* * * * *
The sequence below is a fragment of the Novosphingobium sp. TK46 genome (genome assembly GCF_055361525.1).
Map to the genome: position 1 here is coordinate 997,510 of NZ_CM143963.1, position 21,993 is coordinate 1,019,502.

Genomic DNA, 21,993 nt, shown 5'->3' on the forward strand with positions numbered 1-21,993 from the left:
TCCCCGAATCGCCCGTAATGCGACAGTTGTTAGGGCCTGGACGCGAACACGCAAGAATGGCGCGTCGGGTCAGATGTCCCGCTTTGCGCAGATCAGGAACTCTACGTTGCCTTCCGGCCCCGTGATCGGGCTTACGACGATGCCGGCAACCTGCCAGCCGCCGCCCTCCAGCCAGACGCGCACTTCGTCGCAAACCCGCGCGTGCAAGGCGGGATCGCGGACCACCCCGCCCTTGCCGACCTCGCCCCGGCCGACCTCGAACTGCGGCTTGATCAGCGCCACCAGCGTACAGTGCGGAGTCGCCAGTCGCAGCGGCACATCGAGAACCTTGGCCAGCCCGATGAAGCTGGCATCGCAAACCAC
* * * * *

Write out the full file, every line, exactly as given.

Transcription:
The sequence below is a fragment of the Novosphingobium sp. TK46 genome (genome assembly GCF_055361525.1).
Map to the genome: position 1 here is coordinate 997,510 of NZ_CM143963.1, position 21,993 is coordinate 1,019,502.

Genomic DNA, 21,993 nt, shown 5'->3' on the forward strand with positions numbered 1-21,993 from the left:
TCCCCGAATCGCCCGTAATGCGACAGTTGTTAGGGCCTGGACGCGAACACGCAAGAATGGCGCGTCGGGTCAGATGTCCCGCTTTGCGCAGATCAGGAACTCTACGTTGCCTTCCGGCCCCGTGATCGGGCTTACGACGATGCCGGCAACCTGCCAGCCGCCGCCCTCCAGCCAGACGCGCACTTCGTCGCAAACCCGCGCGTGCAAGGCGGGATCGCGGACCACCCCGCCCTTGCCGACCTCGCCCCGGCCGACCTCGAACTGCGGCTTGATCAGCGCCACCAGCGTACAGTGCGGAGTCGCCAGTCGCAGCGGCACATCGAGAACCTTGGCCAGCCCGATGAAGCTGGCATCGCAAACCAC